Adaptation was on HBO the other night, and I realized I’d forgotten what a versatile actor Nicolas Cage can be. Then Moonstruck came on right after, and I fell in love with him all over again. How could I have forgotten Leaving Las Vegas? Raising Arizona?
No, I know. It’s easy to forget to take him seriously, thanks to this supercut (NSFW) and that hairline.
Empire Magazine somehow convinced Nic to go live on a “webchat,” fielding questions from fans in real-time. I admit I have never laughed so hard in my life, yes, but now I have no doubt he is a mad genius.
I am not overselling when I call this the Most Amazing Nicolas Cage Interview You Will Ever Read, you guys. I have selected some of my favorite excerpts.
On what to watch during a Nic Cage triple-feature:
“I think the best way to have a trilogy of movies is to find ones that are diverse and provide a kind of counterpoint, so I would go Adaptation, Con Air and Bad Lieutenant.”
See, I liked my inadvertent Adaptation/Moonstruck double-bill, but I really like Nic’s suggestion, too. Very nice.
On whether he has ever regretted passing on a movie role:
“The only reason why I tend to pass on a movie is, either I don’t think I’m right for the material and can’t play it honestly, or because of time constraints with personal things in my life. There were two movies that asked me to go to Australia or New Zealand for long periods of time. One was Lord of the Rings and one was The Matrix.”
On whether he’d like to cinematically revisit any of his characters:
“I would like to hook up with one of the great Japanese filmmakers, like the master that made Ringu, and I would like to take The Wicker Man to Japan, except this time he’s a ghost.”
OH MY GOD.
Someone named Roxanne wonders what it was like to play the dual characters of John Blaze/Ghost Rider.
And oh, boy, Roxanne. In asking this question you really must have tapped into something deep inside Nicolas Cage:
It was the first time that I played Ghost Rider. Blaze was easy; I knew he was a man who had been living with a curse for eight years of having his head lit on fire, and the tone that would take. I compared him to a cop, or a paramedic who develops a dark sense of humor to cope with the horrors he has seen. But Blaze has also caused the horrors, so he’s hiding out because he doesn’t want to hurt anyone else.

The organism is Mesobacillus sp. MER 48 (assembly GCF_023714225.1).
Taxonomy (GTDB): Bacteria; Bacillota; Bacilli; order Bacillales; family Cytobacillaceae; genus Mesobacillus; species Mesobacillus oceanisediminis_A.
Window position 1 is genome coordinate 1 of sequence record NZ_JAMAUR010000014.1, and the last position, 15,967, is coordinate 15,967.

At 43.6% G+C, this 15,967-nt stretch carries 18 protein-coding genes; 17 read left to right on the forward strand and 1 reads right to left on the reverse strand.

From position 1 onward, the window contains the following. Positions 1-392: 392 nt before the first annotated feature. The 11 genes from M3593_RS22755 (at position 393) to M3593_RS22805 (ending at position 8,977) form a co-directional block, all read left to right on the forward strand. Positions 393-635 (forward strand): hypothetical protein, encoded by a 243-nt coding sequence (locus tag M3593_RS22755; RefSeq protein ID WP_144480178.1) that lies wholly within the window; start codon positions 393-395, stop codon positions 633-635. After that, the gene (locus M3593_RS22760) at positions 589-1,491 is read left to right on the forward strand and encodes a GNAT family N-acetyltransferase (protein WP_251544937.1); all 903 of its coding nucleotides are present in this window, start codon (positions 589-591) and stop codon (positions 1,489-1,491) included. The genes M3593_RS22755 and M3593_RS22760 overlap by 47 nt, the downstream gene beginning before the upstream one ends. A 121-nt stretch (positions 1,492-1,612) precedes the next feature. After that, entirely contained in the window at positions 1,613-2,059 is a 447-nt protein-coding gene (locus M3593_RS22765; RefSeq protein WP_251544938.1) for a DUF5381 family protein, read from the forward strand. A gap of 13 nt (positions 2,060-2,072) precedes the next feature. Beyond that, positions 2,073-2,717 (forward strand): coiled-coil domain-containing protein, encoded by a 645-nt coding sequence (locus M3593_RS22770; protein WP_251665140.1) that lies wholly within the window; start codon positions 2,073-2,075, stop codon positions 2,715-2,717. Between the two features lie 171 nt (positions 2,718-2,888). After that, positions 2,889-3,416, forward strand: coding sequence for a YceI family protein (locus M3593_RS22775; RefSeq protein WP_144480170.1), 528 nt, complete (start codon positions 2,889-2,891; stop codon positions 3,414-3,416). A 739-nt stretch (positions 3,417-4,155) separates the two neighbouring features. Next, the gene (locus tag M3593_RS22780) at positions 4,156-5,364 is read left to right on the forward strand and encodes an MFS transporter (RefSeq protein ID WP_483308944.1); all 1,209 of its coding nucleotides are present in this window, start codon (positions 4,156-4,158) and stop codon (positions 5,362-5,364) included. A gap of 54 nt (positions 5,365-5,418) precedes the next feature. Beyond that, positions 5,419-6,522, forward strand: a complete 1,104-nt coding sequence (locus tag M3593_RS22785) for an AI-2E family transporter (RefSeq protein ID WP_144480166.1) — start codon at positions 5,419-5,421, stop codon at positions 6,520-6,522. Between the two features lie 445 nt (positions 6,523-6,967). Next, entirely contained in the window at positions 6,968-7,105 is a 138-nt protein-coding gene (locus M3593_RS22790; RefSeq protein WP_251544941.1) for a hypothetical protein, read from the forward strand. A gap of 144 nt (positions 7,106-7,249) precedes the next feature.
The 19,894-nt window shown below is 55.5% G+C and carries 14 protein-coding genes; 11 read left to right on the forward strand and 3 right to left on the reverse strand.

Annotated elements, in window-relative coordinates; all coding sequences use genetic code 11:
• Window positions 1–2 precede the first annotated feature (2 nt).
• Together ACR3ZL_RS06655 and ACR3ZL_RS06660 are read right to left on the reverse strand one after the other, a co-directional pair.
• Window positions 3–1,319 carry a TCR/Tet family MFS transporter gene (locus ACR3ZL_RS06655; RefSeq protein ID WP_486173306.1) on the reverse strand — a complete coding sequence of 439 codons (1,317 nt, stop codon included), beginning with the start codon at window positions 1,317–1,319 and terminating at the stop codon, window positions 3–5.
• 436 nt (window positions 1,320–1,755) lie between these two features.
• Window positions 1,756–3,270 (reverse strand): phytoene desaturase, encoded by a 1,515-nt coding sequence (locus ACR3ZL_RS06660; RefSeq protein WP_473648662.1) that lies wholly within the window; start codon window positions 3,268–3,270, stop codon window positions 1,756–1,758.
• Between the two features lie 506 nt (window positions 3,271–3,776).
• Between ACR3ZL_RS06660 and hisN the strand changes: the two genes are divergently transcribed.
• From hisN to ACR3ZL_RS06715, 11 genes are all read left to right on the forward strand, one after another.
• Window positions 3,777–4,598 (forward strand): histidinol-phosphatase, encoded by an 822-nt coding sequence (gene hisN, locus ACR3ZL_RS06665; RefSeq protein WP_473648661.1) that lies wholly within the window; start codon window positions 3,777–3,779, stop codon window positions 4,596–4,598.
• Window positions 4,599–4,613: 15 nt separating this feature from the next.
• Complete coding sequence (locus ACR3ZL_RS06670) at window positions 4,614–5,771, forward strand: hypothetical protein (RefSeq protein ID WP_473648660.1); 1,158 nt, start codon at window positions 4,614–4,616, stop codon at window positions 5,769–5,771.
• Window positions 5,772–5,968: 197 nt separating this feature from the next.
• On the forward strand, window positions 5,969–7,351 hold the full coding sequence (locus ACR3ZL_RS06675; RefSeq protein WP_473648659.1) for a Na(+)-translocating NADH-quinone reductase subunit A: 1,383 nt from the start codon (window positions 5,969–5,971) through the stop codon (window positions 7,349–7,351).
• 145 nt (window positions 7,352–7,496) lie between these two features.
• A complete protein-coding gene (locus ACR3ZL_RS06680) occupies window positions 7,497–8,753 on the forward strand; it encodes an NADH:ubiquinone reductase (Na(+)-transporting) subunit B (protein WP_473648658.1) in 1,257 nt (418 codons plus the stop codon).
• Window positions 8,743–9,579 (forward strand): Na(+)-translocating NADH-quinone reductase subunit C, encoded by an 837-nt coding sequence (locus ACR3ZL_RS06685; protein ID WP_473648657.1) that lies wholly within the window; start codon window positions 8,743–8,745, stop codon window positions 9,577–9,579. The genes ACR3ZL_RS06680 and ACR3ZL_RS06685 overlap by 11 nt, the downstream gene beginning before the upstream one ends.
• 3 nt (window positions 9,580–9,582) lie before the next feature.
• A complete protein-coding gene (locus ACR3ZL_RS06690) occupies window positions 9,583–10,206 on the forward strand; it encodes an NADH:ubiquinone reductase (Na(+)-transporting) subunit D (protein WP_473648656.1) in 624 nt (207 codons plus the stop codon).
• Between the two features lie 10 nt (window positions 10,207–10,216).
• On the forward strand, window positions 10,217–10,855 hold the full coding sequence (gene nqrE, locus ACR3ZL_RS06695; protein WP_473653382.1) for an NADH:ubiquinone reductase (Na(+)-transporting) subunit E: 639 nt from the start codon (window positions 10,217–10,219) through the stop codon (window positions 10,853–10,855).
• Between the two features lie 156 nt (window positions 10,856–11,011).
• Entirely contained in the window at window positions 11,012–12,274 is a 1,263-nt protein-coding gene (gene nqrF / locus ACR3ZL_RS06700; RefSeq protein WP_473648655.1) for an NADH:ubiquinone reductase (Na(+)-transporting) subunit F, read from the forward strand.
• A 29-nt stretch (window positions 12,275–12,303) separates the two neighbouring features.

Ghost Rider was an entirely new experience, and he got me thinking about something I read in a book called The Way Of Wyrd by Brian Bates, and he also wrote a book called The Way Of The Actor. He put forth the concept that all actors, whether they know it or not, stem from thousands of years ago—pre-Christian times—when they were the medicine men or shamans of the village. And these shamans, who by today’s standards would be considered psychotic, were actually going into flights of the imagination and locating answers to problems within the village. They would use masks or rocks or some sort of magical object that had power to it.
It occurred to me, because I was doing a character as far out of our reference point as the spirit of vengeance, I could use these techniques. I would paint my face with black and white make up to look like a Afro-Caribbean icon called Baron Samedi, or an Afro-New Orleans icon who is also called Baron Saturday. He is a spirit of death but he loves children; he’s very lustful, so he’s a conflict in forces. And I would put black contact lenses in my eyes so that you could see no white and no pupil, so I would look more like a skull or a white shark on attack.
On my costume, my leather jacket, I would sew in ancient, thousands-of-years-old Egyptian relics, and gather bits of tourmaline and onyx and would stuff them in my pockets to gather these energies together and shock my imagination into believing that I was augmented in some way by them, or in contact with ancient ghosts. I would walk on the set looking like this, loaded with all these magical trinkets, and I wouldn’t say a word to my co-stars or crew or directors. I saw the fear in their eyes, and it was like oxygen to a forest fire. I believed I was the Ghost Rider.
OH MY GOD. Nicolas Cage is a total “method” actor—except his “method” is “channeling ancient voodoo spirits” and “sewing mystical totems into his clothing” and “tapping into gnostic nativistic preknowledge” using “ancient shamanic ritual.” HOLY SHIT.
I think I had begun to wonder whether Nic Cage accepts dumb scripts and just “phones it in” for a paycheck, so to speak. No way. This guy is a maniac! Like if you caught him dancing naked in the moonlight and you were like “Hey Nicolas Cage what are you doing,” he’d be all, “I’m researching a part, obviously.”